> 1 Is there a specific flux that is required or just works
> better for this procedure? If so, a maker and part
> number would be appreciated.
> 2 Is there a specific type of brazing rod that is required
> or just works better for this. I asked my welding jobber
I think you will find that plain old brazing using brass rod which is
already flux coated will work as good as any other method with the exception
of cad welding (TM)
I say this for several reasons. First you need something easy to apply and
that will stand up to the weather and ground conditions.
When brazing two materials with quite different melting points, "heat
conduction" and mass become important.You have to take into account how much
of each material has to be heated and how fast that heat is carried away as
well as the heat required to melt the brazing rod.
Welding copper to steel is melting two materials with quite different
melting points together which means you not only have all the points taken
into account when brazing, but they are much more critical.
Silver soldering is really a form of brazing rather than solder unless the
melting point is very low. Typically the melting point of silver solder is
a bit lower than brazing rod.
However in both brazing and silver soldering both materials must be clean.
It's very easy to melt of burn the copper even when silver soldering. It
really helps to first wet the end of the steel rod with the brazing rod or
silver solder, but then you have to be careful not to burn that.
I see no real advantage to silver soldering over brazing plus it's a lot
If possible I'd use a One Shot Cad Weld (TM) which is by far the easiest
although considerably more expensive than brazing.
> for "silver bearing" brazing rod and got a blank stare in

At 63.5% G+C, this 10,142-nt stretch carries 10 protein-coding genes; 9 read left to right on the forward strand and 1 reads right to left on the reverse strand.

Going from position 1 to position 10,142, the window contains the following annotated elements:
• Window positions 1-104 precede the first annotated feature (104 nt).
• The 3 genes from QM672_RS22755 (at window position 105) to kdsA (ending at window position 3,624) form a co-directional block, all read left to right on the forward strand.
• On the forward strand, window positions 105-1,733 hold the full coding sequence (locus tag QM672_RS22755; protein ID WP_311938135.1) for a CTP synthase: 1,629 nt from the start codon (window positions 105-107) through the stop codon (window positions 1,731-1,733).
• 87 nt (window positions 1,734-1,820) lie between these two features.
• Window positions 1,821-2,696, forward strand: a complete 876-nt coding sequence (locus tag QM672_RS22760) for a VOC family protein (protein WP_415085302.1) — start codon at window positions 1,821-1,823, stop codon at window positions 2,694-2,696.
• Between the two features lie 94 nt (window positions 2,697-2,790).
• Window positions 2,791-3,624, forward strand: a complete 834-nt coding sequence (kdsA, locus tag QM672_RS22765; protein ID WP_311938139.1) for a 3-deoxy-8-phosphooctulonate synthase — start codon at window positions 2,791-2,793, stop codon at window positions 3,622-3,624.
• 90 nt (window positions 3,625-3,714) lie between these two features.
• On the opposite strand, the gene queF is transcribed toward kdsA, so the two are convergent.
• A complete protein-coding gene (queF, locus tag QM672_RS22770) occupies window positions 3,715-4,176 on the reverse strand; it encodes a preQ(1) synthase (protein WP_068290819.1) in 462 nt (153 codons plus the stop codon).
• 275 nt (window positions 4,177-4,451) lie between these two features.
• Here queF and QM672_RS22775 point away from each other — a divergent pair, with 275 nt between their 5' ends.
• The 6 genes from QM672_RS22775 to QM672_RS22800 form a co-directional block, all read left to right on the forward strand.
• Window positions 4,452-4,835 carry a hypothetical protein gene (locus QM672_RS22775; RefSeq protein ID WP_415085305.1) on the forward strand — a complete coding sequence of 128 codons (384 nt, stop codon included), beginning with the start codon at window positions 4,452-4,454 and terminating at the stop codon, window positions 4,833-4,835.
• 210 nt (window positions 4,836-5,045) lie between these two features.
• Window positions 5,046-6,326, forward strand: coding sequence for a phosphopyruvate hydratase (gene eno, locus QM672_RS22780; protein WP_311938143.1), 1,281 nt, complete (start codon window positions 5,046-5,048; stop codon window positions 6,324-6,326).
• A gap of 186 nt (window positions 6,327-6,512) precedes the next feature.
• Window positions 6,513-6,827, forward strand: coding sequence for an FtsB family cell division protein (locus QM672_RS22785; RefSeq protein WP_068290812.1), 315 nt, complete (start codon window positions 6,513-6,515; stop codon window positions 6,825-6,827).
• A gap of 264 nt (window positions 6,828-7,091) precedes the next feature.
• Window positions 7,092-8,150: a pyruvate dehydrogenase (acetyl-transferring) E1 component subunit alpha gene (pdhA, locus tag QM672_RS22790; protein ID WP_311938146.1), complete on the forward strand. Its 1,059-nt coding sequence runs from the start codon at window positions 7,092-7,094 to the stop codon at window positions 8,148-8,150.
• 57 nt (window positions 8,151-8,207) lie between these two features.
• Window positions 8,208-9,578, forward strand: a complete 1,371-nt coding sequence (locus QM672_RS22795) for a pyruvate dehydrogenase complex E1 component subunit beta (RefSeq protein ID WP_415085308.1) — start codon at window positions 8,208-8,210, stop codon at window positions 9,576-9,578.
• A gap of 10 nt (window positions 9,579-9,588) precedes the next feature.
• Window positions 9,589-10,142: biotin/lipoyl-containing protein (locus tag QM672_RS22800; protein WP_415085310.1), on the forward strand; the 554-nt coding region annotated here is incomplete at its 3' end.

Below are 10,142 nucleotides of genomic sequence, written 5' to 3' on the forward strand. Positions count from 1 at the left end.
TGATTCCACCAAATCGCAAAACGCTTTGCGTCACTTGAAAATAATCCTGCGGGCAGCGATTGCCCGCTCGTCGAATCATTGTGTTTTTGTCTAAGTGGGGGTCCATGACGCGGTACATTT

> response. If so, a maker and part number would be
> 3 I'll be using stranded #2. Any special precautions, advice
That is what I used. 33 eight foot ground rods cad welded to over 600 feet
of bare #2 stranded.
> or "tricks of the trade" would be welcomed.
Keep it clean and bright. Do not let it get dirty, or wet. The more like
shiny new the easier it will be to work with and the better it'll take
either the silver solder or brazing rod.
If it does get dirty, wash it thouroughly. A pressure washer to clean the
specific area, then acid etch that area and wash again. Don't use too
strong an acid or the surface will become rough. You might even have to
take some of the twist out of the cable to get at the internal strands.
Use lots of flux when brazing. Use as large a tip as possible (one where you
can control the heat) to heat a large area controlably with a relatively
soft flame. I prefer a flame slightly on the carbonizing side. IE, adjust
to neutral and either back off on the Oxygen or increase the Acetylene
*slightly* to lengthen the feather to the point where it is pronounced but
not overly long. I know that's a generalization, but it's about as close as
I can come to describing it.
If the copper and steel are not clean and bright the brazing rod/silver
solder will not stick properly and the copper will most likely end up burnt
while trying to get the brazing rod or silver solder to flow.
Roger Halstead (K8RI and ARRL 40 year Life Member)
N833R - World's oldest Debonair CD-2
> Thanks to all.
> Tim Colbert K3HX
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